Amortization of Purchased Intangibles, usually Goodwill, is not necessarily a bad thing and can actually be pointless. Goodwill is basically the premium paid for the acquisition of a company. The fair market value of Goodwill is dynamic, not a static accounting balance being amortized. So, if the acquisition is astute, the fair market value of Goodwill could increase and amortization of same is pointless. However, if the acquisition is a blunder, the fair market value of Goodwill could decrease to possibly even $0. All or a portion of the Goodwill may eventually be charged-off as an impairment. The HP (NYSE:HPQ) acquisitions of Compaq and Autonomy are recent examples of subsequent huge impairment charge-offs of Goodwill. So I will give Salesforce this Amortization of Purchased Intangibles as an acceptable exclusion from Non-GAAP earnings per share which is averaging +$0.13 per share per quarter.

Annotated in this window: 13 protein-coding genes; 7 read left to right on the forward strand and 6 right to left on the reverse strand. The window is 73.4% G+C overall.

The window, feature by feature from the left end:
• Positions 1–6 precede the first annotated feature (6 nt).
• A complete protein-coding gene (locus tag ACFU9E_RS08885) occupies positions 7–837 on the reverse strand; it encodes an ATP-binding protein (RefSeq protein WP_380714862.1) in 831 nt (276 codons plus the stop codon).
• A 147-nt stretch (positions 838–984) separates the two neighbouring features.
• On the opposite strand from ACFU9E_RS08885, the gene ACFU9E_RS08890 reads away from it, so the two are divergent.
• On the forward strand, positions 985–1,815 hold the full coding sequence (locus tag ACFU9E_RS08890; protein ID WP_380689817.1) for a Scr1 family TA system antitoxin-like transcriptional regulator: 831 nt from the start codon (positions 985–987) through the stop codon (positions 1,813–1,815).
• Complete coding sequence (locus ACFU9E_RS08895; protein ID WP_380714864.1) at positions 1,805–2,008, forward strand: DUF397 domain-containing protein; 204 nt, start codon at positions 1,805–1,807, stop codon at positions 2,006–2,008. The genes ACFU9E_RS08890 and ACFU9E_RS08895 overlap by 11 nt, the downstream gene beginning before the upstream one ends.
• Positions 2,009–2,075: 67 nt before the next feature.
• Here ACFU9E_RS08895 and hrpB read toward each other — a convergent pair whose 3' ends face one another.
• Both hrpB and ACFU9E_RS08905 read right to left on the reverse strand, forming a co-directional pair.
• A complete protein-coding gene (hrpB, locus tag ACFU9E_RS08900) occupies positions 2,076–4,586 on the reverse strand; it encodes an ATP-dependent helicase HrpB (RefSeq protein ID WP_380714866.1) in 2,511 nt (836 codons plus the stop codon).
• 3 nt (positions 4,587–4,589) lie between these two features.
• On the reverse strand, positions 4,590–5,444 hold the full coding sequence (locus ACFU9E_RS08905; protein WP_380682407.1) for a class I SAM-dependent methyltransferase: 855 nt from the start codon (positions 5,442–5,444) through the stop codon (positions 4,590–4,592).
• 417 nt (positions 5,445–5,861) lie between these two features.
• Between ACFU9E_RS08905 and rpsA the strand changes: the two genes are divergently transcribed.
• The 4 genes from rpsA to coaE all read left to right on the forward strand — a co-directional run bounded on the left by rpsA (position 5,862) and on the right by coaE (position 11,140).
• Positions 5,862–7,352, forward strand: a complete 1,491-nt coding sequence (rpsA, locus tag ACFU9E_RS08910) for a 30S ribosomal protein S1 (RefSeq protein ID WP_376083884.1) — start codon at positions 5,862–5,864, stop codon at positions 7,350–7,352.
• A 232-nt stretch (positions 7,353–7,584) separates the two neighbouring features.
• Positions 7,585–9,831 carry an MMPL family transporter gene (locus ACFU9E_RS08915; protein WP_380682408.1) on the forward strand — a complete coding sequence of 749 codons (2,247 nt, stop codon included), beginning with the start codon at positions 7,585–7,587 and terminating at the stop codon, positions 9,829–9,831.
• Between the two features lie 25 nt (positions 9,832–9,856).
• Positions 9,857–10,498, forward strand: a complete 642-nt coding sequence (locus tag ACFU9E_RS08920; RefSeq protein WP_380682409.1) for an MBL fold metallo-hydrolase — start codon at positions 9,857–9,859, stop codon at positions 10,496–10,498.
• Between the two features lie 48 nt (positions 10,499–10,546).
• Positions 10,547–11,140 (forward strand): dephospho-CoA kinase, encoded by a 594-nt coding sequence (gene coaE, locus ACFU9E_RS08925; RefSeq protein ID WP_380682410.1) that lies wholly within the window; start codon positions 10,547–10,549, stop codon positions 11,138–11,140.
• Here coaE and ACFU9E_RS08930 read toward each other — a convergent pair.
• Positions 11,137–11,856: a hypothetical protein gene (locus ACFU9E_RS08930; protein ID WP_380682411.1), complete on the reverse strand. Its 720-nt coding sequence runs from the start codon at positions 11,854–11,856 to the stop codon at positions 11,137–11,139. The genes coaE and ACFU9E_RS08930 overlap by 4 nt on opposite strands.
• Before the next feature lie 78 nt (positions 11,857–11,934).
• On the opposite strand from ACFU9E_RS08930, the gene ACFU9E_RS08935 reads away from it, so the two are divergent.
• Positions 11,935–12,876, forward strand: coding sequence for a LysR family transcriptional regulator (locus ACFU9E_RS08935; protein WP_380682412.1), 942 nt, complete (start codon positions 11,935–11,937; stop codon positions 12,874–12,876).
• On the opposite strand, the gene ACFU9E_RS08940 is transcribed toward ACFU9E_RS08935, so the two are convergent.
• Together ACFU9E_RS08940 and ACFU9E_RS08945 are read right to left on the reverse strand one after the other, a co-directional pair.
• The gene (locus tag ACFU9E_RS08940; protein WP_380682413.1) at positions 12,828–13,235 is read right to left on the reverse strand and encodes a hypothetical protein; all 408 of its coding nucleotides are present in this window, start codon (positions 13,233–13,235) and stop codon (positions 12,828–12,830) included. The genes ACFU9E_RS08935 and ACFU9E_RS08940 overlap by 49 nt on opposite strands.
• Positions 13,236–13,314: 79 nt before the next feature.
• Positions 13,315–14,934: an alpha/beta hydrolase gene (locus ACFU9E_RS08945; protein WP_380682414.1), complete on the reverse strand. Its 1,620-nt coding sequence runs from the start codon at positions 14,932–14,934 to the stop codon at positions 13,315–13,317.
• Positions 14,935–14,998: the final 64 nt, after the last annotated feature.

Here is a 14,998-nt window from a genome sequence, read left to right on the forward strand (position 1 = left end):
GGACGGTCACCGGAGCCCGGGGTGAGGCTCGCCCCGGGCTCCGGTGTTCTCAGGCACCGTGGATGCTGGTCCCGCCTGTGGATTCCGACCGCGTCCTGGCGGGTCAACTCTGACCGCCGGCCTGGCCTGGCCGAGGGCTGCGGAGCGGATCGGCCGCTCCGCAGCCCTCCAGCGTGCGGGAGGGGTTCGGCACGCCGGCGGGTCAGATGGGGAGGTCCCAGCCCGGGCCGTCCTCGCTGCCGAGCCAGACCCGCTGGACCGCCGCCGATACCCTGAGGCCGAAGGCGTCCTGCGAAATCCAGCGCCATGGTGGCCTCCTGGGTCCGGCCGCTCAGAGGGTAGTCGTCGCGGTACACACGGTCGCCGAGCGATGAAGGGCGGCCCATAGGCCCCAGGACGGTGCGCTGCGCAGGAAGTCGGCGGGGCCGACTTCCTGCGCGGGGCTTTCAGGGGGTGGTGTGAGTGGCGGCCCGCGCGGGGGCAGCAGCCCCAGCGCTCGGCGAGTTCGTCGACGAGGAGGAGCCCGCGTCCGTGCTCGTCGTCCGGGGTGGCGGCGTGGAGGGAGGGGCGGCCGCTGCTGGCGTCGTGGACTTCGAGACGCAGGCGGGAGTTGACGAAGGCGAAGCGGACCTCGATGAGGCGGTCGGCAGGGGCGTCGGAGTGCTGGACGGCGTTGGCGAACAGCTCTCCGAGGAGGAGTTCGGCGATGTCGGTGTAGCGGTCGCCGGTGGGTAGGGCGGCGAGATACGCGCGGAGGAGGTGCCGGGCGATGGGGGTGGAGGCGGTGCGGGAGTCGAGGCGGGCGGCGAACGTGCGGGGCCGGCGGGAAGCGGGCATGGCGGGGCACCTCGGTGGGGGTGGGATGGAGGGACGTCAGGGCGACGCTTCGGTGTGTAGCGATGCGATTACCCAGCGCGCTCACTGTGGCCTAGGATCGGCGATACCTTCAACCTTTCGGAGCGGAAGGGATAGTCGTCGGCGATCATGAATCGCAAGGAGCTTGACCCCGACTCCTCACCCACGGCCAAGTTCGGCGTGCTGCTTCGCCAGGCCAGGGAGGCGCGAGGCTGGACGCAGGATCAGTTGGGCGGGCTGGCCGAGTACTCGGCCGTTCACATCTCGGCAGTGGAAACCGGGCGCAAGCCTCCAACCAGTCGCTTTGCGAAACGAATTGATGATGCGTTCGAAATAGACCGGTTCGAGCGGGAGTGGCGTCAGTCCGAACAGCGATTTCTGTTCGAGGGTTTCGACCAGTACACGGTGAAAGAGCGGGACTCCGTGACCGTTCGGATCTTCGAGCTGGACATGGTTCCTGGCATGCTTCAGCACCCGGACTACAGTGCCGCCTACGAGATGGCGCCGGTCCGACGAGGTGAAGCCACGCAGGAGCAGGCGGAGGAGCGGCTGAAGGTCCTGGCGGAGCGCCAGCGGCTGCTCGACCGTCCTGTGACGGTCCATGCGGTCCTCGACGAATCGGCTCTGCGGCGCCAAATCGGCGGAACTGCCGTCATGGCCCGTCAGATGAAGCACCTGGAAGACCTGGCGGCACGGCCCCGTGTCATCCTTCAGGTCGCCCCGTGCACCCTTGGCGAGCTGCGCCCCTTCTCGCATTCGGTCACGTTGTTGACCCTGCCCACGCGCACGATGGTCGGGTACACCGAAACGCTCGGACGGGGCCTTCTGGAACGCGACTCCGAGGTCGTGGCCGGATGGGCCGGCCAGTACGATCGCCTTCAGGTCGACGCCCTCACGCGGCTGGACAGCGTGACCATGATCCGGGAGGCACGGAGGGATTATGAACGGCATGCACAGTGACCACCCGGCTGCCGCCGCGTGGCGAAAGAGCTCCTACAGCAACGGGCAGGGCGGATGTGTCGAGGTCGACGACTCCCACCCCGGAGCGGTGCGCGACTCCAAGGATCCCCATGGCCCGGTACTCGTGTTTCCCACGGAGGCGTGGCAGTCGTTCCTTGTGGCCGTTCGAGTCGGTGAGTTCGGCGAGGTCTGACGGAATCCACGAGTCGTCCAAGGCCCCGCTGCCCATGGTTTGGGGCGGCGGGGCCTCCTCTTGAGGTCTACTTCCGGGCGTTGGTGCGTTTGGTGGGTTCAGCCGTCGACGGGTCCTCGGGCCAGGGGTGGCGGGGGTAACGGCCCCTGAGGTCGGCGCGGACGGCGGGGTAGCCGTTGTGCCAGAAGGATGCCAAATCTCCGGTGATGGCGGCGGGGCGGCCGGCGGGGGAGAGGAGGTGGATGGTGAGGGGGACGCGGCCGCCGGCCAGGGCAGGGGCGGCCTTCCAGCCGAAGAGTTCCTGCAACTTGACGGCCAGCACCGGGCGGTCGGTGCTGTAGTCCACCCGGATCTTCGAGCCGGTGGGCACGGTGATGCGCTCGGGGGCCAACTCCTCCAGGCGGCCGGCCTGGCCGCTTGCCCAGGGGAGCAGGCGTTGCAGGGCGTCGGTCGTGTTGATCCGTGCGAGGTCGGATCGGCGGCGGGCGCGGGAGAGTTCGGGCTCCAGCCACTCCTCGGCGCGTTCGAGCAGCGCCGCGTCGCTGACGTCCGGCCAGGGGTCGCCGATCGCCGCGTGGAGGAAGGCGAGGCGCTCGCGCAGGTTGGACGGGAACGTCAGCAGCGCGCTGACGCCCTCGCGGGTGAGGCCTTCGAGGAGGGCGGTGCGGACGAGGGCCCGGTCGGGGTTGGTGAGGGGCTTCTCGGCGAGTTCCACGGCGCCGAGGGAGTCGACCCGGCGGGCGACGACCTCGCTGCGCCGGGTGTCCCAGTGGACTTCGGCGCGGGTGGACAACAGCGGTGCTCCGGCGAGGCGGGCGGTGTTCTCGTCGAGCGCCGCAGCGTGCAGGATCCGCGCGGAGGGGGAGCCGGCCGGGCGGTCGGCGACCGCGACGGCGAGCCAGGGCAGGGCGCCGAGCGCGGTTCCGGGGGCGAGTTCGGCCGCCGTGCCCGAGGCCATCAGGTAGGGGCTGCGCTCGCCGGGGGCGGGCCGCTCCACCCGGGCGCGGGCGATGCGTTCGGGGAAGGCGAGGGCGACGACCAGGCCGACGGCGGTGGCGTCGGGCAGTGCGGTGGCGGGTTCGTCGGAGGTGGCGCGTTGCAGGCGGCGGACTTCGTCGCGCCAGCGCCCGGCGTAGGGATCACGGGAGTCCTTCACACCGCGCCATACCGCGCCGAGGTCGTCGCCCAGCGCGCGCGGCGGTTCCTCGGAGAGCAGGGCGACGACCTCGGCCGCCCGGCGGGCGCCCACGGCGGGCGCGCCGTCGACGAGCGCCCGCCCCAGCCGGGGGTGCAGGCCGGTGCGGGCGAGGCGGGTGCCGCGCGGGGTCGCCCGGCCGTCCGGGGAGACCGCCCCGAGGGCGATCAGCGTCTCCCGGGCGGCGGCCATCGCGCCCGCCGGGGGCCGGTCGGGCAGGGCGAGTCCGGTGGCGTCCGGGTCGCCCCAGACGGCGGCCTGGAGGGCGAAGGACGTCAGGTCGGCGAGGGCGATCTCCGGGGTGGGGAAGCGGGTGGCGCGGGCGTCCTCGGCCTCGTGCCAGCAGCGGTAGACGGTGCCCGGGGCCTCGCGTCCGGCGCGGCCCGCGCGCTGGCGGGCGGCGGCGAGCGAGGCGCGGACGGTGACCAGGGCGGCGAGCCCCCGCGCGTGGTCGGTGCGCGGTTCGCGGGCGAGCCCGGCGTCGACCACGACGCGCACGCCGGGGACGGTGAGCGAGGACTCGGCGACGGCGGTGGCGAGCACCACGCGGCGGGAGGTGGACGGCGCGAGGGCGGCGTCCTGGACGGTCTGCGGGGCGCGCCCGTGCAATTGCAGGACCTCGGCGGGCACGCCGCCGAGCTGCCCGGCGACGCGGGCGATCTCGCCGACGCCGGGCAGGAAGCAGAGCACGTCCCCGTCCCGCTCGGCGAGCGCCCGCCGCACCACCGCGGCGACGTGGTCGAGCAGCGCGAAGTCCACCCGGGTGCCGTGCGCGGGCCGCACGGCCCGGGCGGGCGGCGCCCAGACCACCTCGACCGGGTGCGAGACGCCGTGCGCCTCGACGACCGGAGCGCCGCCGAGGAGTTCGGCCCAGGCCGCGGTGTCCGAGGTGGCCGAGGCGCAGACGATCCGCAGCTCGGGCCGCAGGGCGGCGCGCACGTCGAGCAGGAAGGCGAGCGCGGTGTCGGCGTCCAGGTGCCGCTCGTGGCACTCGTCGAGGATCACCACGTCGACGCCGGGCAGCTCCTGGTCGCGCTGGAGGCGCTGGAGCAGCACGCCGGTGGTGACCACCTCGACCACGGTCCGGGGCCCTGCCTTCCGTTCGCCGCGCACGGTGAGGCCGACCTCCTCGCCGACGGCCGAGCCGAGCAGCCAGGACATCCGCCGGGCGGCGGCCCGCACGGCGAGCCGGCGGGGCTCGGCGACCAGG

That leaves Stock Based Expenses as a material recurring item excluded from Non-GAAP earnings per share. This too is a common practice, especially with technology companies I cover. These are stock incentives given to CEO Benioff, officers, and employees of Salesforce. The argument is, and I agree, that being a stakeholder changes your perspective and motivation compared to being just a salaried employee. Of course, the issue is how much should these stock incentives be because the outside shareholders are seeing their share holdings diluted and their share of earnings decreased. How expensive should the incentive plan be? Should insider incentives be allowed if a GAAP loss results?
Stock Based Expenses have been averaging $+0.49 per share per quarter since April 2011. Considering Salesforce has not made $0.49 per share in a quarter during this time period, this means all Non-GAAP earnings from core operations have essentially been given to CEO Benioff and other insiders. For the outside shareholder, that means $0 in earnings has been reserved for you.